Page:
Instream Flow Incremental Methodology (IFIM) and Habitat Evaluation Procedure (HEP), require the use of habitat preference curves to model the habitat requirements of fish. The accuracy of these curves has been questioned, particularly when they are applied outside the geographic area for which they were developed. Depth, velocity, substrate, and cover preference curves were developed for adult and juvenile smallmouth bass (Micropterus dolomieui) in Wet Beaver Creek, Arizona, and were compared to those from previous habitat preference studies in Virginia, Oklahoma, and Arizona. Curves for fishes in Wet Beaver Creek also were compared to curves developed using information from the scientific literature. Additionally, curves were developed for adult and subadult roundtail chub (Gila robusta) in Wet Beaver Creek, and adult roundtail chub and razorback sucker (Xyrauchen texanus) in Fossil Creek. The curves for adult roundtail chub were compared between these two locations. Velocity and depth preference curves, for both adult and juvenile smallmouth bass, appeared transferrable among locations. Minor differences between the depth curves were attributable to sampling techniques. Substrate preference curves were not transferrable; smallmouth bass seemed to use whatever substrates were locally available. No conclusion concerning the transferability of cover curves could be made because the definitions used for cover varied widely among investigators. Depth, velocity and substrate preferences of roundtail chub differed between the two streams studied, even though these streams were in the same drainage. The differences may have been related to the presence of smallmouth bass in Wet Beaver Creek; smallmouth bass were not present in Fossil Creek. Habitat preference curves based on depth, velocity, substrate, and cover parameters were developed for razorback suckers in Fossil Creek. No curves have been developed previously for razorback suckers in the lower Colorado River Basin; therefore, no comparisons were possible. This species was probably introduced into Fossil Creek and the habitat preference defined in this study may not represent razorback suckers throughout their range. Razorback suckers do not appear to have successfully spawned in Fossil Creek. This lack of success may reflect the absence of suitable habitat or simply indicate the fish have not reached sexual maturity.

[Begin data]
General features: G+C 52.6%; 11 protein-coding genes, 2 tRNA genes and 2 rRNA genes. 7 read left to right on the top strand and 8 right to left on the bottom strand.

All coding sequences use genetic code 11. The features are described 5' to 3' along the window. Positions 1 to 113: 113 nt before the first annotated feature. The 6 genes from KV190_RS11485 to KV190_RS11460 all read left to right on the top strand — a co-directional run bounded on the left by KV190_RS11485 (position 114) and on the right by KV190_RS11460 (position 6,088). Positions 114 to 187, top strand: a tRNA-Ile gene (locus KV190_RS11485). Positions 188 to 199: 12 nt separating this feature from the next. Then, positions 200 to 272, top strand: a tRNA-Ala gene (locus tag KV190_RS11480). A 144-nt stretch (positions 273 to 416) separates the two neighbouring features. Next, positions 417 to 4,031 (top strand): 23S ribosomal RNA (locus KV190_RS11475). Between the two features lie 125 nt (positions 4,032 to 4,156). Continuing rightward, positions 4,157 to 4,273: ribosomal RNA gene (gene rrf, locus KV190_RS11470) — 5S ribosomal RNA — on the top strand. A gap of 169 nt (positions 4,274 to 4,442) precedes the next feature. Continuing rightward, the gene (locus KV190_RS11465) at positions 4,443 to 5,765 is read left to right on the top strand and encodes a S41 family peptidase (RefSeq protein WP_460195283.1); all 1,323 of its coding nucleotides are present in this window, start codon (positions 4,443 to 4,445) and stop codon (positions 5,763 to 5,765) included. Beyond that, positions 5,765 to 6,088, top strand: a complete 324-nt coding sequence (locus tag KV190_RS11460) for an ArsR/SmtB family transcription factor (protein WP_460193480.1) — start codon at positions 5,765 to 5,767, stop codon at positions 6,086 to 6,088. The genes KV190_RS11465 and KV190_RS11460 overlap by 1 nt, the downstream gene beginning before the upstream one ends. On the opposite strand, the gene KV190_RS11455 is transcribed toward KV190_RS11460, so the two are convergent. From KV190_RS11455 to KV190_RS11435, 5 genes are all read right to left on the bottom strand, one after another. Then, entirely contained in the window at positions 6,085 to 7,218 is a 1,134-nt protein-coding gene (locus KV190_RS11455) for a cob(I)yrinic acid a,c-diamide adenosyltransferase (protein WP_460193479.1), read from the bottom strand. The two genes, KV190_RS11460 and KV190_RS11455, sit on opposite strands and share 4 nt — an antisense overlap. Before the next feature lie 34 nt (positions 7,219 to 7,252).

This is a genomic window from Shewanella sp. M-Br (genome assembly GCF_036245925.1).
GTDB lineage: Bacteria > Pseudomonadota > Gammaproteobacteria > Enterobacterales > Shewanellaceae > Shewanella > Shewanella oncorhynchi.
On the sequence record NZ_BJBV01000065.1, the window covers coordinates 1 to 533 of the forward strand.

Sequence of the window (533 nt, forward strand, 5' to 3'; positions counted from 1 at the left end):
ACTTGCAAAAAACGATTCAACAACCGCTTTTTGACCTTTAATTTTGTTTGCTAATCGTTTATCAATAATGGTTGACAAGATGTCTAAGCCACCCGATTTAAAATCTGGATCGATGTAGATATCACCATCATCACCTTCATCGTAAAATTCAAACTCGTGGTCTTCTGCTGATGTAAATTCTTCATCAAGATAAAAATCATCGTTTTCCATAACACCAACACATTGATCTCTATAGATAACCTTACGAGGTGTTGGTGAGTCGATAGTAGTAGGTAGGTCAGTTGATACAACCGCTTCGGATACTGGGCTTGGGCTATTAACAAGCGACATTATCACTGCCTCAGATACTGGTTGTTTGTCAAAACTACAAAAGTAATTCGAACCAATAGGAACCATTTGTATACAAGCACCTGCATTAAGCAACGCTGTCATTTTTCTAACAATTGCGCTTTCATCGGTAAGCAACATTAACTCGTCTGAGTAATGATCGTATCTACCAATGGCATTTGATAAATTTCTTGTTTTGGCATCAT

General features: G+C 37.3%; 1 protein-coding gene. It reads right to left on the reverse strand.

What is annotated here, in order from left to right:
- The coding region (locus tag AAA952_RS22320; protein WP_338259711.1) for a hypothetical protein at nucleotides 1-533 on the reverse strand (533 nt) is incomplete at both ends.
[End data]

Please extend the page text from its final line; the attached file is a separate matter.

Type: